Hepatitis D is a viral infection caused by the hepatitis D virus (previously called the Delta agent). It causes symptoms only in people who also have hepatitis B infection.
Hepatitis D virus (HDV) is found only in people who carry the hepatitis B virus. HDV may make liver disease worse in people who have either recent (acute) or long-term (chronic) hepatitis B. It can even cause symptoms in people who carry hepatitis B virus but who never had symptoms.
Hepatitis D infects about 15 million people worldwide. It occurs in a small number of people who carry hepatitis B.
Risk factors include:
- Abusing intravenous (IV) or injection drugs
- Being infected while pregnant (the mother can pass the virus to the baby)
- Carrying the hepatitis B virus
- Men having sexual intercourse with other men
- Receiving many blood transfusions
Hepatitis D may make the symptoms of hepatitis B worse.
Symptoms may include:
- Abdominal pain
- Dark-colored urine
- Joint pain
- Loss of appetite
Exams and Tests
You may need the following tests:
Many of the medicines used to treat hepatitis B are not helpful for treating hepatitis D.
You may receive a medicine called alpha interferon for up to 12 months if you have a long-term HDV infection. A liver transplant for end-stage chronic hepatitis B may be effective.
People with an acute HDV infection most often get better over 2 to 3 weeks. Liver enzyme levels return to normal within 16 weeks.
About 1 in 10 of those who are infected may develop long-term (chronic) liver inflammation (hepatitis).
Complications may include:
- Chronic active hepatitis
- Acute liver failure
When to Contact a Medical Professional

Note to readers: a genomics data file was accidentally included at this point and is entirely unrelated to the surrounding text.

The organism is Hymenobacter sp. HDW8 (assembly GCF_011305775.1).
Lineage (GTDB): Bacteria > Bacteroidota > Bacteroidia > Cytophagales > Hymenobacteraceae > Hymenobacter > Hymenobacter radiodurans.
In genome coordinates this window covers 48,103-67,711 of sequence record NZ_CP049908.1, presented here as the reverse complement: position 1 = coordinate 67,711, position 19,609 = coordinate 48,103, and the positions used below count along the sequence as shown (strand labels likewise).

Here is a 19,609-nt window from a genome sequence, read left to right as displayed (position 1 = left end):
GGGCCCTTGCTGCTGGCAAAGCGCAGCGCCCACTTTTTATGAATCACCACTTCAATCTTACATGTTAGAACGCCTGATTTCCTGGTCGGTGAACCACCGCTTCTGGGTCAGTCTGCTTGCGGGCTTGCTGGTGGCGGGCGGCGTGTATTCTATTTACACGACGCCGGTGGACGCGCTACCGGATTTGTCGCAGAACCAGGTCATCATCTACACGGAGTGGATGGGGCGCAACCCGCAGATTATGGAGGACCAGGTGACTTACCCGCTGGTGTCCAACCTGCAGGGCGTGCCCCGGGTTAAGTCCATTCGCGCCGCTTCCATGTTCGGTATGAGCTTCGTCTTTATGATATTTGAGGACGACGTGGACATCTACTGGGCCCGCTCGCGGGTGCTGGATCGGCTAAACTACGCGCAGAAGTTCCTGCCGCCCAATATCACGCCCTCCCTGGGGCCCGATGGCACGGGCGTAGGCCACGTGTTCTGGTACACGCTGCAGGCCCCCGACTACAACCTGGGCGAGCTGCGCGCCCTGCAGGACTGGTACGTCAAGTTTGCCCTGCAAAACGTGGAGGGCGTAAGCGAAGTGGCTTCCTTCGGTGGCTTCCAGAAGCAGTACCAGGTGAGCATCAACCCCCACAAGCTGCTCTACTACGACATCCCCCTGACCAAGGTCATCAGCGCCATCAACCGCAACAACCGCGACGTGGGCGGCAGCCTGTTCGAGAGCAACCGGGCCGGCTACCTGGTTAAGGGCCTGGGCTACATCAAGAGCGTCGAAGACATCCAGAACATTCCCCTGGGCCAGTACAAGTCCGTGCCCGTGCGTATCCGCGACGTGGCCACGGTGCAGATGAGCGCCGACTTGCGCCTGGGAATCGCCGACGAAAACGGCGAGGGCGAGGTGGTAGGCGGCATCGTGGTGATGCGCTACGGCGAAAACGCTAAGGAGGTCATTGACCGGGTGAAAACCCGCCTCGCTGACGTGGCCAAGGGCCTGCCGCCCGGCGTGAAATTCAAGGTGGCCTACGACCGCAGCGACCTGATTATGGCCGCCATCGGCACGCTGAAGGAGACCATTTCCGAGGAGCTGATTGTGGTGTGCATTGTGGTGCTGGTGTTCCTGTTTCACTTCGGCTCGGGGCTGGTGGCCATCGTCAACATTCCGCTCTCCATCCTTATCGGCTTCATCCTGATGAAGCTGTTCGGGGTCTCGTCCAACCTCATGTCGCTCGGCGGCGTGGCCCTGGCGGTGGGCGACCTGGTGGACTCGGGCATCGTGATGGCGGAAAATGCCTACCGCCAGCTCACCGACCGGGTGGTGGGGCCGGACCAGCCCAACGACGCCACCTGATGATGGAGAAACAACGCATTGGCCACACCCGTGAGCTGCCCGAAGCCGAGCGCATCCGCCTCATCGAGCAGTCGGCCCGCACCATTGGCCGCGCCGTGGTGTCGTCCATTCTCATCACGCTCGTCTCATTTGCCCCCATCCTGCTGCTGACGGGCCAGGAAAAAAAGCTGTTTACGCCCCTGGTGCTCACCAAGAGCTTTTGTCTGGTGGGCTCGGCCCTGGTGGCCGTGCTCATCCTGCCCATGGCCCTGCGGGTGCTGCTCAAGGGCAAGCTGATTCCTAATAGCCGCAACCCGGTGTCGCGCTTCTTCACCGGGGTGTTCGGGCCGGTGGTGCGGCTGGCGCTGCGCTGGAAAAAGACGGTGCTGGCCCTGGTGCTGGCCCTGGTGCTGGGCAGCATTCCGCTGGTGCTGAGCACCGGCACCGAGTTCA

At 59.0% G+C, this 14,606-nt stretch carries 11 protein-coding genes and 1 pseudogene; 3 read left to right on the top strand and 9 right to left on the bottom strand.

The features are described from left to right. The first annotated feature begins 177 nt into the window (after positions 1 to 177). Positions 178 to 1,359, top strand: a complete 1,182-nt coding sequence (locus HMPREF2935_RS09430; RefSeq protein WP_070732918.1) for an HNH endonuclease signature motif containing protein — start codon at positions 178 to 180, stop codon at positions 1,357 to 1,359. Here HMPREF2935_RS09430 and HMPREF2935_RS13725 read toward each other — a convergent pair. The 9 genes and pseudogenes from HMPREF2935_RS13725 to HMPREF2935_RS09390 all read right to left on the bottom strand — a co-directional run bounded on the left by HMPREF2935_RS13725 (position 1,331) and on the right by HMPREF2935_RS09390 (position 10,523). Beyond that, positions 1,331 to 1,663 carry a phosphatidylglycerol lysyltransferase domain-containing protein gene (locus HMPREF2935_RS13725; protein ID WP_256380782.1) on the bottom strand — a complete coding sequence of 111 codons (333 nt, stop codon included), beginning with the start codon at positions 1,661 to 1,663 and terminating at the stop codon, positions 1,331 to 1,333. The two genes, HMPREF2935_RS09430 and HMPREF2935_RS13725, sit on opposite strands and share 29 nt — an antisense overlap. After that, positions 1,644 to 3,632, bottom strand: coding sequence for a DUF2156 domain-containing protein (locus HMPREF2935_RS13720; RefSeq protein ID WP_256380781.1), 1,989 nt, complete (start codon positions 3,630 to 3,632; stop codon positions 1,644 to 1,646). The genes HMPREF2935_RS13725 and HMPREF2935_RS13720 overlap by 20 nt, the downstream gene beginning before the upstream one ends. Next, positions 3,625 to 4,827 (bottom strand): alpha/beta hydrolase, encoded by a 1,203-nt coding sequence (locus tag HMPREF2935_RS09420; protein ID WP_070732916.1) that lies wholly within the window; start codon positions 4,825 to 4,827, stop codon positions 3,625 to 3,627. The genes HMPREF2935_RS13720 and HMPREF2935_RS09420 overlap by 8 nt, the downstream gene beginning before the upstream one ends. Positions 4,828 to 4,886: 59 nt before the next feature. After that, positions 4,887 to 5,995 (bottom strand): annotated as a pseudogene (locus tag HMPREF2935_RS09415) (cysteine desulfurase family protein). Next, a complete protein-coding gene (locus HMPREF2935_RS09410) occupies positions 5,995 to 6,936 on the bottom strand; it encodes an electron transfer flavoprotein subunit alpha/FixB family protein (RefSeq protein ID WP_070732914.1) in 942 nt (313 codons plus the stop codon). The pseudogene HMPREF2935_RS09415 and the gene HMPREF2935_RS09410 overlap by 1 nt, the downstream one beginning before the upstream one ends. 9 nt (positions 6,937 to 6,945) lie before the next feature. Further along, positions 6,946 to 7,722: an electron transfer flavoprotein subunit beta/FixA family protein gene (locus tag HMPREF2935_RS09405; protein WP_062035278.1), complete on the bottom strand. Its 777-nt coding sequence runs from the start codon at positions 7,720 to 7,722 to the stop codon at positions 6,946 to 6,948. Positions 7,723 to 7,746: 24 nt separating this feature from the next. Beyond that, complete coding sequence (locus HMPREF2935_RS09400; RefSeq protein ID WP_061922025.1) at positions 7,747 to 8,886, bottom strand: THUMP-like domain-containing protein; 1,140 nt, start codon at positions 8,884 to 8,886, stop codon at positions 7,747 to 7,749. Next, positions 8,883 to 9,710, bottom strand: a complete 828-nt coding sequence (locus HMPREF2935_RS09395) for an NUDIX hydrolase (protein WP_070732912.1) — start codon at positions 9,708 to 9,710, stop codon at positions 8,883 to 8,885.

Call your health care provider if you have symptoms of hepatitis B.
Steps to prevent the condition include:
- Detect and treat hepatitis B infection as soon as possible to help prevent hepatitis D.
- Avoid intravenous (IV) drug abuse. If you use IV drugs, avoid sharing needles.
- Get vaccinated against hepatitis B.
Adults who are at high risk for hepatitis B infection and all children should get this vaccine. If you do not get Hepatitis B, you cannot get Hepatitis D.
Alves VAF. Acute viral hepatitis. In: Saxena R, ed. Practical Hepatic Pathology: A Diagnostic Approach. 2nd ed. Philadelphia, PA: Elsevier; 2018:chap 13.
Landaverde C, Perrillo R. Hepatitis D. In: Feldman M, Friedman LS, Brandt LJ, eds. Sleisenger and Fordtran's Gastrointestinal and Liver Disease. 10th ed. Philadelphia, PA: Elsevier Saunders; 2016:chap 81.
Thio CL, Hawkins C. Hepatitis B virus and hepatitis delta virus. In: Bennett JE, Dolin R, Blaser MJ, eds. Mandell, Douglas, and Bennett's Principles and Practice of Infectious Diseases, Updated Edition. 8th ed. Philadelphia, PA: Elsevier Saunders; 2015:chap 148.